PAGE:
inking


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ink

 (ĭngk)
n.
1. A pigmented liquid or paste used especially for writing or printing.
2. A dark liquid ejected for protection by most cephalopods, including octopuses and squids.
3. Informal Coverage in the print media; publicity: Her campaign rallies generated a lot of ink.
4. Informal A tattoo or tattoos: showed us his ink.
tr.v. inked, ink·ing, inks
1. To mark, coat, or stain with ink.
2. To apply black lines to (a drawing or sketch) using pen and ink or a digital graphics program.
3. Informal
a. To append one's signature to (a contract, for example).
b. To engage or hire by means of a contract.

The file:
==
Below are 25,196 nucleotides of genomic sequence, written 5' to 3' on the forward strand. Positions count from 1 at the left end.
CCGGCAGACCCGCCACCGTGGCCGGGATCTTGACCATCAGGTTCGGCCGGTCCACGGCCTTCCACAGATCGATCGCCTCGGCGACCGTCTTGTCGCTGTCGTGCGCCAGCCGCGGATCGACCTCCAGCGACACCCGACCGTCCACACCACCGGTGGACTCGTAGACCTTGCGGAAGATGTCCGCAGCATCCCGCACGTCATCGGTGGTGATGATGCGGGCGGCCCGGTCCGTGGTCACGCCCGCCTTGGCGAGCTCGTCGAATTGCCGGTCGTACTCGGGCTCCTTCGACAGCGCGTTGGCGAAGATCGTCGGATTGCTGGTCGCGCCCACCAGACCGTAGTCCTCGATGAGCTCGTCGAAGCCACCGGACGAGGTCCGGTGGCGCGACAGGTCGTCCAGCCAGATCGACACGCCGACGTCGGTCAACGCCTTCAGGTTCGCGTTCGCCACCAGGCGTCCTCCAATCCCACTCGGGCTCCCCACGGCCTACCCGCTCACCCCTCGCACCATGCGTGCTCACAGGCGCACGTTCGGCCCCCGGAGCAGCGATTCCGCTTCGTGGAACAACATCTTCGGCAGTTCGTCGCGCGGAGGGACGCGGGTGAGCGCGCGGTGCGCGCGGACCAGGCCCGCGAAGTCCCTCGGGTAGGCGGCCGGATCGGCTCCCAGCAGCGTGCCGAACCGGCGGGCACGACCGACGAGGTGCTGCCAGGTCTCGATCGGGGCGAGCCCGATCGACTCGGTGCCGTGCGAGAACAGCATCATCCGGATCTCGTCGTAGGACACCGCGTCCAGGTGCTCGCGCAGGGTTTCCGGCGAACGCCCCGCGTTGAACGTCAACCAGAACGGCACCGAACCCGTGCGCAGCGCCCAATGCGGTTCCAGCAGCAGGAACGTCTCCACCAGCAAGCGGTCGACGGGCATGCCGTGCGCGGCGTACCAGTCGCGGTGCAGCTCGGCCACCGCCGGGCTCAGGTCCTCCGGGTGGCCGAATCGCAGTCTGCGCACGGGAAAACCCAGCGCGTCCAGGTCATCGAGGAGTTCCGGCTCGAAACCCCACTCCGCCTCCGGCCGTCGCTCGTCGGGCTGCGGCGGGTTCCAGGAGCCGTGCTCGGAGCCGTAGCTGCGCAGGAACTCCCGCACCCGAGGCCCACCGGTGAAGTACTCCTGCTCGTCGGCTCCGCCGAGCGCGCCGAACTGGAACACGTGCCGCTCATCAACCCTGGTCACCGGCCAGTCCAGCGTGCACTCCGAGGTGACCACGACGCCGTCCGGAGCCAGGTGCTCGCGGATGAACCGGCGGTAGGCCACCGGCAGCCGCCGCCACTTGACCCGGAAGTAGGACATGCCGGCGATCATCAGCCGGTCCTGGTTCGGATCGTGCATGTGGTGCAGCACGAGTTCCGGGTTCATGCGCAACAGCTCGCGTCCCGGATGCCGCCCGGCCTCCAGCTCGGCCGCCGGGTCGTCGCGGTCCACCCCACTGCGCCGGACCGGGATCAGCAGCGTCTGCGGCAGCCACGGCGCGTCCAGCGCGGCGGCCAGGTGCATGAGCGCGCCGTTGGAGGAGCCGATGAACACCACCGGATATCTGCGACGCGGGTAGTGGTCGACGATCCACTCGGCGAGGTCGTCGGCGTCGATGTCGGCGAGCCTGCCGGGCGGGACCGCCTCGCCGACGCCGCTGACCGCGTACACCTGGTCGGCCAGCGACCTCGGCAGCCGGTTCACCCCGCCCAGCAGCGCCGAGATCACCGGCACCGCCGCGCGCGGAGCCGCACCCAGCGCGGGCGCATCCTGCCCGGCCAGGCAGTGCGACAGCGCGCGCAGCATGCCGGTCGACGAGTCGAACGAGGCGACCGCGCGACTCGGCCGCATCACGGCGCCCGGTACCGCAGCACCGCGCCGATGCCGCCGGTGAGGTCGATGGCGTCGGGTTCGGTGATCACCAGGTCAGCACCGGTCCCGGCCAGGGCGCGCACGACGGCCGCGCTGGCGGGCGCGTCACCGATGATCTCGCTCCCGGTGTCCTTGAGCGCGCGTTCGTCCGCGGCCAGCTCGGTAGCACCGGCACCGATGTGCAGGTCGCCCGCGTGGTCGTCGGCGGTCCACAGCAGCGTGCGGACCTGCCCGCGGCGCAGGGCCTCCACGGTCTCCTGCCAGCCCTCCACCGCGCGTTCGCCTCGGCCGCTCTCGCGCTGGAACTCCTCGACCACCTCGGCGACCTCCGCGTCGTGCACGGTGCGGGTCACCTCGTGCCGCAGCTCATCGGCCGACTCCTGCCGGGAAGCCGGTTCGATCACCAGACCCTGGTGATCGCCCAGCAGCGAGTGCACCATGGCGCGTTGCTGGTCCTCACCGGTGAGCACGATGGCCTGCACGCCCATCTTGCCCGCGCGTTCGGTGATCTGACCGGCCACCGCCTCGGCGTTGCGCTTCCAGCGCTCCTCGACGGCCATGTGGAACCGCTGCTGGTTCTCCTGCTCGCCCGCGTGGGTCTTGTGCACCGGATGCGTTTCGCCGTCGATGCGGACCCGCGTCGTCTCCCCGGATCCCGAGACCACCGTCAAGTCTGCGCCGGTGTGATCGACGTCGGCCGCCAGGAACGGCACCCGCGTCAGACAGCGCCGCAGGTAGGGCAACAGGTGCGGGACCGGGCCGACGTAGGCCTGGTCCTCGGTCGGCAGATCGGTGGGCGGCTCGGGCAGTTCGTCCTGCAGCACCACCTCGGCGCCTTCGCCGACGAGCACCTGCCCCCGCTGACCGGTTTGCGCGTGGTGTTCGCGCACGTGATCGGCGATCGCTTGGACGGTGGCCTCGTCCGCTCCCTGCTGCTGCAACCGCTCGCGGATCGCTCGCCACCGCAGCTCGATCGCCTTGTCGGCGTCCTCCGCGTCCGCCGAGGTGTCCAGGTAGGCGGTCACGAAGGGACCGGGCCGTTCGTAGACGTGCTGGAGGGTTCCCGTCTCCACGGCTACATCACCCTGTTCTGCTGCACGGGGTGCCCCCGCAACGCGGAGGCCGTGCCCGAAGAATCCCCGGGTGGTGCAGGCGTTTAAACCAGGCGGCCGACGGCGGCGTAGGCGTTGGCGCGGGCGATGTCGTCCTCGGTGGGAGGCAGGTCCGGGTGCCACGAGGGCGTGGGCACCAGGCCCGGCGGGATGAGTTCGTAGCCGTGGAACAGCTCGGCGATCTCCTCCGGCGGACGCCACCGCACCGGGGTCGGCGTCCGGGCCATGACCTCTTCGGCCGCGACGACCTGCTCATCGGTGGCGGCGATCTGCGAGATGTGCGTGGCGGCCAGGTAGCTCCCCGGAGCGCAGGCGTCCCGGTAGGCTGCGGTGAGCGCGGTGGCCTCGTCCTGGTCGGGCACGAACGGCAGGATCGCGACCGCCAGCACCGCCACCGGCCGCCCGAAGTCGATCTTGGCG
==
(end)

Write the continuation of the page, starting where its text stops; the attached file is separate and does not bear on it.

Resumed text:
4. Informal To tattoo.

[Middle English inke, from Old French enque, from Late Latin encaustum, purple ink, from Greek enkauston, painted in encaustic, from enkaiein, to paint in encaustic, burn in; see encaustic.]
References in classic literature ?
There was then a mighty production of papers on the part of the cocked hats, and a calling over of names, and great work of signing, sealing, stamping, inking, and sanding, with exceedingly blurred, gritty, and undecipherable results.
LC60LPE pneumatic bench-top model, with an electronic key command board that all LPE models have, allows controls on the pad printer, timer delays, delay front and back, timed inking, counting, machine speed automatic drying, and flaming, as well as program functions.
Offset printers in power or friction-driven models with a flexographic inking system that provides ink distribution for clean character edges.